When a young and desperate Tunisian street vendor set himself on fire in December 2010, little did the world know his death would spark the uprising we now call the Arab Spring.
The weeks of demonstrations that spread across the country unseated leader Ben Ali after 23 years of repressive rule.
Five years later, Tunisians have mixed feelings about their revolution.
To mark the anniversary, Tunisian president Beji Caid Essebsi said: “There are studies that show that 73 percent of Tunisians are optimistic, as they see that the security situation is continuously improving and that the most important thing we’ve gained since the revolution is freedom.”
But on the streets, many are still angry.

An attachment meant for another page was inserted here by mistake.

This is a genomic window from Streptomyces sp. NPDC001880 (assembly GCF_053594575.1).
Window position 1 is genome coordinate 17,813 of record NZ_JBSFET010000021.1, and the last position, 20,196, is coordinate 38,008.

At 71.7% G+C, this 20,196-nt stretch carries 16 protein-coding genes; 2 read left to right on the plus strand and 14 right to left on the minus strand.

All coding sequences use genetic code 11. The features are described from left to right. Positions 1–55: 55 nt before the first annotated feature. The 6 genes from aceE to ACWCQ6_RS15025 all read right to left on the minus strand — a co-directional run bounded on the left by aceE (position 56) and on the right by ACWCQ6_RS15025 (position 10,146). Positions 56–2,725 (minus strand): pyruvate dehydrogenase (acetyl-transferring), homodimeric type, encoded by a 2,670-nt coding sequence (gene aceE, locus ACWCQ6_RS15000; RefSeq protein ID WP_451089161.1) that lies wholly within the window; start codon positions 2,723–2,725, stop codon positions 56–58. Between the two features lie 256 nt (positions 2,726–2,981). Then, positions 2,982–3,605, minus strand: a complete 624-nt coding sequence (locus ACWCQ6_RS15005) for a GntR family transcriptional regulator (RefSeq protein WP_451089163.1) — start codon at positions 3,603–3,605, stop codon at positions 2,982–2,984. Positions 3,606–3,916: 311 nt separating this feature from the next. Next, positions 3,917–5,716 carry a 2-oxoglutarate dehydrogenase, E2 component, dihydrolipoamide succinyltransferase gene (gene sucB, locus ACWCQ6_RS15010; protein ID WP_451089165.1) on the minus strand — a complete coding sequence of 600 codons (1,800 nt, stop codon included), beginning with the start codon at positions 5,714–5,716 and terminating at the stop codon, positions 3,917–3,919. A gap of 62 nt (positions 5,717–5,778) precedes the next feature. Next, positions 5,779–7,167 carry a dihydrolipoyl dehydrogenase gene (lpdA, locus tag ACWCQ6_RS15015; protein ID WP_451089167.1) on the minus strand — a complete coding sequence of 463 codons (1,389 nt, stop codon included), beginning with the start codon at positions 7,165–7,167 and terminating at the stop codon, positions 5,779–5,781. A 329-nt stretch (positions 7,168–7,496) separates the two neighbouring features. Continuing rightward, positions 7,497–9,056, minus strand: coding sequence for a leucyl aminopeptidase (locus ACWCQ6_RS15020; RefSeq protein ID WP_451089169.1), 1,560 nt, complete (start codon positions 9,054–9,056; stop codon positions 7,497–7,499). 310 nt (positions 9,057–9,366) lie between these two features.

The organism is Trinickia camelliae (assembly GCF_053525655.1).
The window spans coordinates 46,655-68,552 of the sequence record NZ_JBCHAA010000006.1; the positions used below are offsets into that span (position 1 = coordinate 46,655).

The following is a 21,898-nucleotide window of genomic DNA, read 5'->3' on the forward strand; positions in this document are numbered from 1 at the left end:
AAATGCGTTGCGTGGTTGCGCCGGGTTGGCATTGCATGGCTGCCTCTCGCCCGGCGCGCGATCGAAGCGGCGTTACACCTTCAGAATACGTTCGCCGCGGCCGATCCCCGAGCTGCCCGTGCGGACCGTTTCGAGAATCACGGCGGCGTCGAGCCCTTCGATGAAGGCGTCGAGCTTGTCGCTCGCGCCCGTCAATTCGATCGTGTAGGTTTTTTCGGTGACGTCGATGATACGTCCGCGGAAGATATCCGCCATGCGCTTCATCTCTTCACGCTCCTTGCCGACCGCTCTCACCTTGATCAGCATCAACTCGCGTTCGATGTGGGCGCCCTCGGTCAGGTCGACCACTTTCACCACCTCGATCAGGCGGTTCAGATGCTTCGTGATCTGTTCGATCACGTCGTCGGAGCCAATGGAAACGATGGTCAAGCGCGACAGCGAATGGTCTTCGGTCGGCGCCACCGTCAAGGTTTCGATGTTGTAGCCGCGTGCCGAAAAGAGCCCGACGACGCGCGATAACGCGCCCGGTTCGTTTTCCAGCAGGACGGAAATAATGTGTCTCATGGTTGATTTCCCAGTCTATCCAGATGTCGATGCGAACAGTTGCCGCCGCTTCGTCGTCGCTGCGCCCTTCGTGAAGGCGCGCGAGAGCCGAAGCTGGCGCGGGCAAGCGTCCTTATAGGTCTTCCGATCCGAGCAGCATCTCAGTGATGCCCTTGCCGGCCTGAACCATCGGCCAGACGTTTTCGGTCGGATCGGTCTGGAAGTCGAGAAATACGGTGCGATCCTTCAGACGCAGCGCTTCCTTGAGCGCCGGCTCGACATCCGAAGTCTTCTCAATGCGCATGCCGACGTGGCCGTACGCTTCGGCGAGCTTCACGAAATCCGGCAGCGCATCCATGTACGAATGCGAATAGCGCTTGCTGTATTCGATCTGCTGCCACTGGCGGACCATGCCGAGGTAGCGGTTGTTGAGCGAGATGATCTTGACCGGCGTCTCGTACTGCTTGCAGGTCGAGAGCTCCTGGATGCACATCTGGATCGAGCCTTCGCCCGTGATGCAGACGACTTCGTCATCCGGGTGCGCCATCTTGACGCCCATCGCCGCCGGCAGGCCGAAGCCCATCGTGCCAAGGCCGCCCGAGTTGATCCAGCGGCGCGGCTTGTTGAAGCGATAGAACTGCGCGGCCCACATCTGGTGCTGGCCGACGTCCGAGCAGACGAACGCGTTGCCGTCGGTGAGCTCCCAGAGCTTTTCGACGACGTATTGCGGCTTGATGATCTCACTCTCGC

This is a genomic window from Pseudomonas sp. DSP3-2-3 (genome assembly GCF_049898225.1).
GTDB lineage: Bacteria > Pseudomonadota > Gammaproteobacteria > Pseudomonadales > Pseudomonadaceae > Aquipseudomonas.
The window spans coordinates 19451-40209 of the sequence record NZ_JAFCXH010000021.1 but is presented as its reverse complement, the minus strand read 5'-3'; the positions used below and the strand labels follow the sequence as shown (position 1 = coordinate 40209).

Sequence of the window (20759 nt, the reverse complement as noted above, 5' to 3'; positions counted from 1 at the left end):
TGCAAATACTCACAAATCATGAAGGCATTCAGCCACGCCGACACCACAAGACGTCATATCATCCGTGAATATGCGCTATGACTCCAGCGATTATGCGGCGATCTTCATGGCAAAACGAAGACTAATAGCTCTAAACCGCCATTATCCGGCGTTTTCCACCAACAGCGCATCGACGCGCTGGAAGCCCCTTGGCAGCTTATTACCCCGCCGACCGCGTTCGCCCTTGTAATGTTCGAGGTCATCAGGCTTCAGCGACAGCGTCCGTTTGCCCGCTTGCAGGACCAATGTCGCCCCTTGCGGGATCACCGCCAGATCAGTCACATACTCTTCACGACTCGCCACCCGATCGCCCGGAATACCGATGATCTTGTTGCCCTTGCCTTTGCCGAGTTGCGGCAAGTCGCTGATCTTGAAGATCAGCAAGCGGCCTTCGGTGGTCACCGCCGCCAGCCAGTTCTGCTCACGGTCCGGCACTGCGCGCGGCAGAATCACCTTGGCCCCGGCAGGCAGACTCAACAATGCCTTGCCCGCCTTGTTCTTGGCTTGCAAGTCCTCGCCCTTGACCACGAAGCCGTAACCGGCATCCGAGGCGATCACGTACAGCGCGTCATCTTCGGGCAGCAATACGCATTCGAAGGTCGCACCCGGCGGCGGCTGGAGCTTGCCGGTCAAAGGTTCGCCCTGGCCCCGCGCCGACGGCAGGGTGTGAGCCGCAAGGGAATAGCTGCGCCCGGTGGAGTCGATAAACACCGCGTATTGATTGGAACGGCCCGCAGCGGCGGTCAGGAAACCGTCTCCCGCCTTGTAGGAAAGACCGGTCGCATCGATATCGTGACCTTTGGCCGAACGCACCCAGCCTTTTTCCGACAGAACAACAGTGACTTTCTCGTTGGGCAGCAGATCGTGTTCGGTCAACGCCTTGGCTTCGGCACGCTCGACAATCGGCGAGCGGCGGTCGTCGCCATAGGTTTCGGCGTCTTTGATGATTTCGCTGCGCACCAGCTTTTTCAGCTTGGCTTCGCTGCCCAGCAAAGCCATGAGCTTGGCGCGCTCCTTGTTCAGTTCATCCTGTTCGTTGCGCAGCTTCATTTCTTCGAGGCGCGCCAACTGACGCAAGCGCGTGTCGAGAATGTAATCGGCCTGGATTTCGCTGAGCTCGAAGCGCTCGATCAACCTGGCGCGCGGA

Poverty and unemployment remain high, and a surge in jihadist violence has hit the country’s vital tourism industry.
Critics have also warned of a return to some of Ben Ali’s authoritarian practices.
“The thing I find essential for Tunisia is justice,” said Skander Ben Hamda, a young blogger who was very active on social media during the 2011 uprising.
“We really need less impunity, because what we have today is not a problem of corruption or abuse of power. The real problem is the problem of impunity.”
Still, many Tunisians are proud of their country’s revolution. Since 2011, Tunisia has held two free elections, voted a new constitution and last year its National Dialogue Quartet even won the Nobel Peace Prize for helping the transition to democracy.